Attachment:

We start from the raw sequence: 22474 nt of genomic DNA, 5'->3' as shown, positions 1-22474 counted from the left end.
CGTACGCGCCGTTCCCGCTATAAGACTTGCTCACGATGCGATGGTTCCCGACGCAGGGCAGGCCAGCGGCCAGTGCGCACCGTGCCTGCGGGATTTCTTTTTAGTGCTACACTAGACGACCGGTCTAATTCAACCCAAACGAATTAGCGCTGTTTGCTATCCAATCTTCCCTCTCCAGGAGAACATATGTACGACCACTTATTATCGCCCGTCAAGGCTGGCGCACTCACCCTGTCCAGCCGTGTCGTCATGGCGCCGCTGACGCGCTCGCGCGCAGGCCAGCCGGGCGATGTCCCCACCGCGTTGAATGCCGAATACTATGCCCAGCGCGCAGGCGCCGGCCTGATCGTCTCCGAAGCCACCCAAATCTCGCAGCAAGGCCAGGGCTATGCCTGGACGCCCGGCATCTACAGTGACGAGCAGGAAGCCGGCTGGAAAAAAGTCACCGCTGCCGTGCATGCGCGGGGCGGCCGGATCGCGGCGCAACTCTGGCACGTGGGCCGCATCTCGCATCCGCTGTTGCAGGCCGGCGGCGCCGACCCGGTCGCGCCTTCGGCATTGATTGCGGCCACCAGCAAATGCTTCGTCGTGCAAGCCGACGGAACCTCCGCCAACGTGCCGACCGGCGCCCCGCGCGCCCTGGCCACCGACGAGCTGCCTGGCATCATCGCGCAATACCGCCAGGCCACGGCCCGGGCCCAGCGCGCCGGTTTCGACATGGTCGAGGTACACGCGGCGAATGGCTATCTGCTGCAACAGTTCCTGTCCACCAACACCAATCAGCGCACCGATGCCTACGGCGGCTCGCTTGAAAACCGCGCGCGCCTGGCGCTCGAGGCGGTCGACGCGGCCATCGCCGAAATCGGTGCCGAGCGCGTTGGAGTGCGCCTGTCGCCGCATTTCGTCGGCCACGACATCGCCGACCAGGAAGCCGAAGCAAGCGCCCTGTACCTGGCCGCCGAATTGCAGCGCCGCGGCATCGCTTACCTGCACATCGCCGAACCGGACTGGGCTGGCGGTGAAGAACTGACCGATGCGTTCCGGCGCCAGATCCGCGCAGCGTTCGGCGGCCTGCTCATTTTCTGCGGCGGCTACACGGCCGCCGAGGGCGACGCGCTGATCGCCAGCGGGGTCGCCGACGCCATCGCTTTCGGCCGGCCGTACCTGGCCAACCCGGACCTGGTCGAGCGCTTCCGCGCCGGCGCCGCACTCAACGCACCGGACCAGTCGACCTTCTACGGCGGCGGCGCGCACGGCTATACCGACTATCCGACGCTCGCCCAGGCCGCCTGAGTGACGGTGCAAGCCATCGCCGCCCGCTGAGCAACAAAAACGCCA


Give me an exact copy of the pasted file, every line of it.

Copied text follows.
We start from the raw sequence: 22474 nt of genomic DNA, 5'->3' as shown, positions 1-22474 counted from the left end.
CGTACGCGCCGTTCCCGCTATAAGACTTGCTCACGATGCGATGGTTCCCGACGCAGGGCAGGCCAGCGGCCAGTGCGCACCGTGCCTGCGGGATTTCTTTTTAGTGCTACACTAGACGACCGGTCTAATTCAACCCAAACGAATTAGCGCTGTTTGCTATCCAATCTTCCCTCTCCAGGAGAACATATGTACGACCACTTATTATCGCCCGTCAAGGCTGGCGCACTCACCCTGTCCAGCCGTGTCGTCATGGCGCCGCTGACGCGCTCGCGCGCAGGCCAGCCGGGCGATGTCCCCACCGCGTTGAATGCCGAATACTATGCCCAGCGCGCAGGCGCCGGCCTGATCGTCTCCGAAGCCACCCAAATCTCGCAGCAAGGCCAGGGCTATGCCTGGACGCCCGGCATCTACAGTGACGAGCAGGAAGCCGGCTGGAAAAAAGTCACCGCTGCCGTGCATGCGCGGGGCGGCCGGATCGCGGCGCAACTCTGGCACGTGGGCCGCATCTCGCATCCGCTGTTGCAGGCCGGCGGCGCCGACCCGGTCGCGCCTTCGGCATTGATTGCGGCCACCAGCAAATGCTTCGTCGTGCAAGCCGACGGAACCTCCGCCAACGTGCCGACCGGCGCCCCGCGCGCCCTGGCCACCGACGAGCTGCCTGGCATCATCGCGCAATACCGCCAGGCCACGGCCCGGGCCCAGCGCGCCGGTTTCGACATGGTCGAGGTACACGCGGCGAATGGCTATCTGCTGCAACAGTTCCTGTCCACCAACACCAATCAGCGCACCGATGCCTACGGCGGCTCGCTTGAAAACCGCGCGCGCCTGGCGCTCGAGGCGGTCGACGCGGCCATCGCCGAAATCGGTGCCGAGCGCGTTGGAGTGCGCCTGTCGCCGCATTTCGTCGGCCACGACATCGCCGACCAGGAAGCCGAAGCAAGCGCCCTGTACCTGGCCGCCGAATTGCAGCGCCGCGGCATCGCTTACCTGCACATCGCCGAACCGGACTGGGCTGGCGGTGAAGAACTGACCGATGCGTTCCGGCGCCAGATCCGCGCAGCGTTCGGCGGCCTGCTCATTTTCTGCGGCGGCTACACGGCCGCCGAGGGCGACGCGCTGATCGCCAGCGGGGTCGCCGACGCCATCGCTTTCGGCCGGCCGTACCTGGCCAACCCGGACCTGGTCGAGCGCTTCCGCGCCGGCGCCGCACTCAACGCACCGGACCAGTCGACCTTCTACGGCGGCGGCGCGCACGGCTATACCGACTATCCGACGCTCGCCCAGGCCGCCTGAGTGACGGTGCAAGCCATCGCCGCCCGCTGAGCAACAAAAACGCCA